By Colin H. Dunn
Every first-year law student learns that “duty” is one of the four essential elements of a cause of action for simple negligence. Memorizing those elements is easy. The tougher questions are does a duty exist and, if so, what does that duty entail. Before those questions can be answered, however, one must determine what is even meant by the term “duty”.
As our supreme court recently noted, the concept of duty “is very involved, complex, and indeed nebulous.” Marshall v. Burger King, 222 Ill.2d422, 435 (2006) (citations omitted). Much of the confusions over what it means to “owe a duty” stems from the variety of different ways that term is used. Marshall, 222 Ill.2d at 436. For instance, sometimes duty is used to refer to a general standard or obligation. At other times, duty is used as “a conclusion about whether the defendant’s particular act or omission should be actionable, irrespective of any general standard.” 1 D. Dobbs, Torts § 226, at 577 (2002). In other words, to declare that “my client owed no duty” is, in reality, an argument that no breach of the duty that was owed occurred. In fact, commentators have described four different senses in which duty is used: duty as obligation, duty as nexus between breach and duty, duty as breach as a matter of law, and duty as exemption from the operation of negligence law. J. Goldberg & B. Zipursky, The Restatement (Third) and the Place of Duty in Negligence Law, 54 Vand. L. Rev. 657, 698-723 (2001). When determining whether a duty exists for purposes of stating a claim for negligence, it is the “obligation to another” sense or, as our supreme court has termed it, “’duty’ in its most basic or ‘primary’ sense” (see Iseberg v. Gross, 2007 WL 2729325, at 4 (2007)), that is the relevant focus.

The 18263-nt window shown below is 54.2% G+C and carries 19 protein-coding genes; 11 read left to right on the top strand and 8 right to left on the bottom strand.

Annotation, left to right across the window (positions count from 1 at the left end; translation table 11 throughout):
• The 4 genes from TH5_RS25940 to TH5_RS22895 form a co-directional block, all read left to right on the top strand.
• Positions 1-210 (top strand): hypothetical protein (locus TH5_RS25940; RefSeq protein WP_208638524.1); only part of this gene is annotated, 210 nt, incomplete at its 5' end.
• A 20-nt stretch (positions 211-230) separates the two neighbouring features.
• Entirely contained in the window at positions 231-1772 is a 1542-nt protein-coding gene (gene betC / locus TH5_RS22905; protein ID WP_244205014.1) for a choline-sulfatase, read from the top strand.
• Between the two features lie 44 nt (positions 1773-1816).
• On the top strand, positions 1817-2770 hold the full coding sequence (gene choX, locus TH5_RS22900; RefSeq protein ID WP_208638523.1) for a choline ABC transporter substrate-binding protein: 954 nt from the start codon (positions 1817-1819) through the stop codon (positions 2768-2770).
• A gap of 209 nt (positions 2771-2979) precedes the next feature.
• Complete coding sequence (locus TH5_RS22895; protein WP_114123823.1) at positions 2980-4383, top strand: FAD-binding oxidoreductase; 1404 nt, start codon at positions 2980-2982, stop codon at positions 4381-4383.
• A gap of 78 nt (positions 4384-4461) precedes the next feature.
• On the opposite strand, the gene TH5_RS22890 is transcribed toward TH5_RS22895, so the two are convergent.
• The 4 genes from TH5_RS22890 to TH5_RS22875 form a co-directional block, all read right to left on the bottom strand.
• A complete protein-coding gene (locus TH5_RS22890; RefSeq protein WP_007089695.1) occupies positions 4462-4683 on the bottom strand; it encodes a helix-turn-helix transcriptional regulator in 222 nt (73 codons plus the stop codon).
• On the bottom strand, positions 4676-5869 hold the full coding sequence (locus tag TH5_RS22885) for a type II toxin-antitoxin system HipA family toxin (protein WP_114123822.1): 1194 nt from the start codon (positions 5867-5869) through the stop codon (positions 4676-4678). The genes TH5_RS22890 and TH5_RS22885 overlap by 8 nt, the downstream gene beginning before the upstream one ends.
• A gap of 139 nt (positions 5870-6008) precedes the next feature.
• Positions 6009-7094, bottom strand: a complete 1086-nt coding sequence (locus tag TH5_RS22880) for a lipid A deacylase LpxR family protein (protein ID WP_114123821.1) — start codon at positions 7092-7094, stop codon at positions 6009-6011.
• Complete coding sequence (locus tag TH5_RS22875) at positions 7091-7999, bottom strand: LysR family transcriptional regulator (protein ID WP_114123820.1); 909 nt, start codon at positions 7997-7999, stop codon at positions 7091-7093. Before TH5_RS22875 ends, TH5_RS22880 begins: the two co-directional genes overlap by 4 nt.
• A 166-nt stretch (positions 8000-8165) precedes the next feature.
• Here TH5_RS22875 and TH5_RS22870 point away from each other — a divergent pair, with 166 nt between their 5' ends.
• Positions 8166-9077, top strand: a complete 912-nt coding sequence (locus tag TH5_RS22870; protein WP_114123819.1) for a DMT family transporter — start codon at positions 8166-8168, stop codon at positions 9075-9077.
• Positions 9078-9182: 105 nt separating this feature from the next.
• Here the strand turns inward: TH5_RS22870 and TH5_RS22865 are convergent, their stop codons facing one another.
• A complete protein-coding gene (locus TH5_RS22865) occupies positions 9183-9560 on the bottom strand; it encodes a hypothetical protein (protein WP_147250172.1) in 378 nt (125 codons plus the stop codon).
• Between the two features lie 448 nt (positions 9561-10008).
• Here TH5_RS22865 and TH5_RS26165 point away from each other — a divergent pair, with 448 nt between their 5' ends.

That begs the question, however, of how the existence of a duty is determined. Obviously, whether a duty exists “is not discoverable fact of nature.” 1 D. Dobbs, Torts § 226, at 582 (2002). While a duty can be imposed in numerous ways, including by statute, by contract, it can also arise through common law principles. See Iseberg, 2007 WL 27293254. When a party relies upon common law principles as the basis for the duty element of her negligence claim, determining whether a duty should be imposed involves considerations of public policy. See Marshall, 222 Ill.2d at 436.
Historically, those policy considerations have been embodied in four “traditional” factors that courts rely upon to make that determination: (1) reasonable foreseeability of the injury; (2) the likelihood of injury; (3) the magnitude of the burden of guarding against the injury; and (4) the consequences of placing that burden on the defendant. See e.g., Lance v. Senior, 36 Ill.2d 516, 518 (1967). But the touchstone of this analysis is to ask whether a plaintiff and a defendant stood in such a relationship to one another that the law imposed upon the defendant an obligation of reasonable conduct for the benefit of the plaintiff. Marshall, 222 Ill.2d at 436 (citations Omitted).